More than 1,293,000 children were born by cesarean section in 2011, according to the Centers for Disease Control and Prevention, which means nearly one-third of all babies are born by C-section. Originally developed to save lives, there is now evidence to suggest C-sections may cause allergies later in life. A new study suggests that children born by cesarean section are five times more likely to develop allergies when exposed to household allergens like dust mites and pet dander than are those born naturally.

Researchers from the Henry Ford Hospital presented their findings at the American Academy of Allergy, Asthma, and Immunology yearly meeting in San Antonio. These scientists believe that early childhood exposure to microorganisms positively affects the immune system and reduces the risk for allergies. The study’s lead author and chair of the Henry Ford Department of Health Sciences Christine Cole Johnson, Ph.D., MPH, says that the research team believes “a baby’s exposure to bacteria in the birth canal is a major influencer on their immune system.”

Dr. Johnson says that babies born by C-section have a pattern of microorganisms in their digestive tracts that make these babies more susceptible to the antibody Immunoglobulin E (IgE) when exposed to allergens. Allergy specialists link IgE to the development of allergies and asthma.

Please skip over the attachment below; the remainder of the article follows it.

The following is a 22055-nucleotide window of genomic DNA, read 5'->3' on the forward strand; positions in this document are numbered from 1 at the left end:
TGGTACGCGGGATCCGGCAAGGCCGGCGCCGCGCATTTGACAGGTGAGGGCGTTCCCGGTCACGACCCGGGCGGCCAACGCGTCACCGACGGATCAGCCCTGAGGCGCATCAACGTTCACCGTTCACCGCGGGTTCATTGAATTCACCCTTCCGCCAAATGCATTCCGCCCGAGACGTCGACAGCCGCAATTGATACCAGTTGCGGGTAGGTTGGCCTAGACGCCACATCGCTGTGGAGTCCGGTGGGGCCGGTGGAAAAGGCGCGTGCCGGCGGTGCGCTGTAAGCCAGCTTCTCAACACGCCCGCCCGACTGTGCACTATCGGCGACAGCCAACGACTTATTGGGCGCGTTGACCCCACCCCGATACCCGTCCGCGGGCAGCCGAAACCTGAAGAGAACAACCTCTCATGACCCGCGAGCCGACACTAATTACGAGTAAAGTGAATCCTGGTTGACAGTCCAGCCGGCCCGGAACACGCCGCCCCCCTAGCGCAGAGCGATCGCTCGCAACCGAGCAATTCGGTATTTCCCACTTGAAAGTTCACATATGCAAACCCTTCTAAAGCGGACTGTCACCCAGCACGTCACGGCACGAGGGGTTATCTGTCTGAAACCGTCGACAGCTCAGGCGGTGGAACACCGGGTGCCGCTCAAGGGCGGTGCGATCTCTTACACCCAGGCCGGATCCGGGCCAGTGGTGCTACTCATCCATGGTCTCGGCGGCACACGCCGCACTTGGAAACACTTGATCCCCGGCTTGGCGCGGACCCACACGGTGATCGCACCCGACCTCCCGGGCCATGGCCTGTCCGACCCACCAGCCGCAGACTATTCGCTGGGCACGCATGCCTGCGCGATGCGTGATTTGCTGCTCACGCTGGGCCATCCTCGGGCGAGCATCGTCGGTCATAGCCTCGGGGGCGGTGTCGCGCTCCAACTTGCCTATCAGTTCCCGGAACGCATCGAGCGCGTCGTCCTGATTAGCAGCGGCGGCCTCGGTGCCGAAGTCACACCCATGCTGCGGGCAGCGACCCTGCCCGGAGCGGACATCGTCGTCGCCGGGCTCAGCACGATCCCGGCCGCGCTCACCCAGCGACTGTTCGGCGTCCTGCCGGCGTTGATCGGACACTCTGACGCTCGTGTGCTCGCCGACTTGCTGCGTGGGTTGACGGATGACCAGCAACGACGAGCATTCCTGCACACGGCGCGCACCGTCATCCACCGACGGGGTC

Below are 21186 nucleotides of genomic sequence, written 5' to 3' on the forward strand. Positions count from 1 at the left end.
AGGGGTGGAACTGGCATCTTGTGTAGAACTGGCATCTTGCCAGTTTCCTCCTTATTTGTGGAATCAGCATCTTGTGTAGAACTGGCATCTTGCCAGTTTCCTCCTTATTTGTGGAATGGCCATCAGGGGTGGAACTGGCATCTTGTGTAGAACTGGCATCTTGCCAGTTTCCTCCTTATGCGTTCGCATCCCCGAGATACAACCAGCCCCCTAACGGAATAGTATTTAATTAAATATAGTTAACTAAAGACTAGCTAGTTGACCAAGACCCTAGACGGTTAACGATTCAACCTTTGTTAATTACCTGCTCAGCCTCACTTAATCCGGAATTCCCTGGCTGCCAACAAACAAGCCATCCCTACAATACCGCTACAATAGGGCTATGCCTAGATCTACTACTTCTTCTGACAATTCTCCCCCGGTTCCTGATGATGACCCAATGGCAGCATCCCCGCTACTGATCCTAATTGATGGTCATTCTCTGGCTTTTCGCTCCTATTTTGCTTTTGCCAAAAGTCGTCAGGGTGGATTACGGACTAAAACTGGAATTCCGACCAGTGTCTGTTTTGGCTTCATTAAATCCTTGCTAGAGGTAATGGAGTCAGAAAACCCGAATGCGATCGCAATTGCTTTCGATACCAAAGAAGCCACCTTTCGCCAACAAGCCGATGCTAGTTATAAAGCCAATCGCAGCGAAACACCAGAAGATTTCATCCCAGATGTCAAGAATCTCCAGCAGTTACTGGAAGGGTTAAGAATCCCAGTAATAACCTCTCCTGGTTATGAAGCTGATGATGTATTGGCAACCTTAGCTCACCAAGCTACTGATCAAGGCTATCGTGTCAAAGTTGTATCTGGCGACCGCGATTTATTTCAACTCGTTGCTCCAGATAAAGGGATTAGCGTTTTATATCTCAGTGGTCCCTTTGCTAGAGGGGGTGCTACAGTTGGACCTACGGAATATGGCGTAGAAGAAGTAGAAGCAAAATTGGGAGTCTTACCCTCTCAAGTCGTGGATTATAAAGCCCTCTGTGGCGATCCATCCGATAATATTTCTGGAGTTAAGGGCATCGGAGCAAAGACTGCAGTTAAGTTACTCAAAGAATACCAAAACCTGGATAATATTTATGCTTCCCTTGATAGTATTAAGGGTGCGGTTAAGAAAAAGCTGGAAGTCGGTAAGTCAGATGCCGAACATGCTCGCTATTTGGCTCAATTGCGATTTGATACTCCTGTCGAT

The team of researchers studied 1,258 newborns from 2003-2007. The scientists evaluated these children at the ages of one month, six months, one year, and two years. Researchers collected data from the baby’s umbilical cord and stool, blood samples from the mother and father, breast milk, and measured household dust, along with gathering the family history of allergy or asthma, household pets, exposure to tobacco smoke, illnesses during infancy, and medication use.

Women should talk with their doctors to discuss all the options when it comes to delivering a baby. A woman may not always be able to choose a vaginal delivery, as cesarean sections are often a medically necessary procedure.


  • Glynn, Sarah. "C-Section Babies 5 Times More Likely To Develop Allergies." Medical News Today. MediLexicon, Intl., 27 Feb. 2013. Web. 14 Aug. 2013.
  •       University, Linköping. "Children born by Caesarean section at greater risk for allergies." Medical News Today. MediLexicon, Intl., 12 Aug. 2013. Web.
    14 Aug. 2013.
  • Henry Ford Health System. Study: Babies Born by C-section at Risk of Developing Allergies. Feb 24, 3013.